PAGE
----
Survivors need not just empathy but compassion, including compassion for what each may have had to become in order to adapt and survive. Survivors need to voice the shame, anger and grief, the lingering doubts about complicity, and the confusion about why they tolerated or returned to the abuser. Such feelings are fearful to confront but lose some of their power when normalised as proportional responses to highly inappropriate circumstances and overwhelming emotional pain.
To process such emotions requires being grounded and soothed in their telling, not just with words but with techniques which help regulate the autonomic nervous system and prevent instinctive survival reactions from taking the executive, rational brain offline and activating more primitive brain circuitry designed to deal with extreme threat by fight/flight or freeze/fawn type survival responses which quickly overwhelm.
We use different ways to process the stories of abuse safely through artwork, journalling and body work. The unique and central feature of the programme we call “Living Scriptures”. In each of these, some aspect of Salvation History is proclaimed in a Gospel or biblical passage. This is followed by a carefully designed guided meditation on the Scripture which seeks to involve the participant in the drama (not unlike an Ignatian meditation), and finally there is a ritual associated with it.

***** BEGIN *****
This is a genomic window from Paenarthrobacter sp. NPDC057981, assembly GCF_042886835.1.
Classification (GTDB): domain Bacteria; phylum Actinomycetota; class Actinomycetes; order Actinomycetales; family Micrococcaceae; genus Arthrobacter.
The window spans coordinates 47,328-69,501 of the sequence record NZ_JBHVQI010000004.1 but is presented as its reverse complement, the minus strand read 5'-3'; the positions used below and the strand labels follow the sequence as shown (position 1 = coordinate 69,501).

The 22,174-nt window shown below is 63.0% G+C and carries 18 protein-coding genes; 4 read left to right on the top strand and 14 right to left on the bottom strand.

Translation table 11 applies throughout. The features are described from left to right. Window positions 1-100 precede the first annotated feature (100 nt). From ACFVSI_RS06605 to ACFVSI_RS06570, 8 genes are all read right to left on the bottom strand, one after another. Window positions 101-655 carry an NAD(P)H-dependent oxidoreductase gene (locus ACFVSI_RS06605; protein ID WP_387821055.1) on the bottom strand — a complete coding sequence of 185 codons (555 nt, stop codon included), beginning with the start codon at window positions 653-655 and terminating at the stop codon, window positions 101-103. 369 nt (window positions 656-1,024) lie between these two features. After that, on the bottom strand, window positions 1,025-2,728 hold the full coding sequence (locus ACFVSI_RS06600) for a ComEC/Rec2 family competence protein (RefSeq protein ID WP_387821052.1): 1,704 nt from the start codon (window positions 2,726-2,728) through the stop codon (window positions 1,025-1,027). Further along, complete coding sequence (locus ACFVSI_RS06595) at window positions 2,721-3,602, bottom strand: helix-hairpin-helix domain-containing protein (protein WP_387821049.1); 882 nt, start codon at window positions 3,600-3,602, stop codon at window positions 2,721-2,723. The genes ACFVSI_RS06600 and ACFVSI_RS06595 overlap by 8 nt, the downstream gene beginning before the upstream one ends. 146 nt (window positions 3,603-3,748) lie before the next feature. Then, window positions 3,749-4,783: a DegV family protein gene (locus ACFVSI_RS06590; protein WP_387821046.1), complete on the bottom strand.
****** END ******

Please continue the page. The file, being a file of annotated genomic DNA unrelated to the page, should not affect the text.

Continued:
For anything which cannot be adequately expressed in words, it is necessary to use ritual.
These rituals provide a way of telling the story in an embodied way. At a psychological level, one could say that the Scriptural stories function as archetypes: narratives of the loss of innocence, escape from the bondage of slavery, and most of all, the compelling story of a wholly good and innocent man betrayed and abandoned, brutally tortured, humiliated, stripped naked and apparently annihilated by corrupt religious authorities.
That story ends with evil being conquered and suffering winning a new life in which the wounds of the past are now glorified.
Reliving the scenes of Jesus’ Paschal Mystery provides a kind of psychodrama in which participants explore their own loss of innocence, bondage, betrayals, suffering and longing for redemption and new life. But for the person of faith these become something far more powerful than psychodrama.
The psychological identification with the content of these stories facilitates a deeper, spiritual interiorising of God’s solidarity with human suffering, with my suffering. To explore my own wounds as I journey through the horrific abuse that was Christ’s Passion is no play-acting, but an invitation to unite the abused and tortured self with Christ on the cross and to bury it in the tomb with him.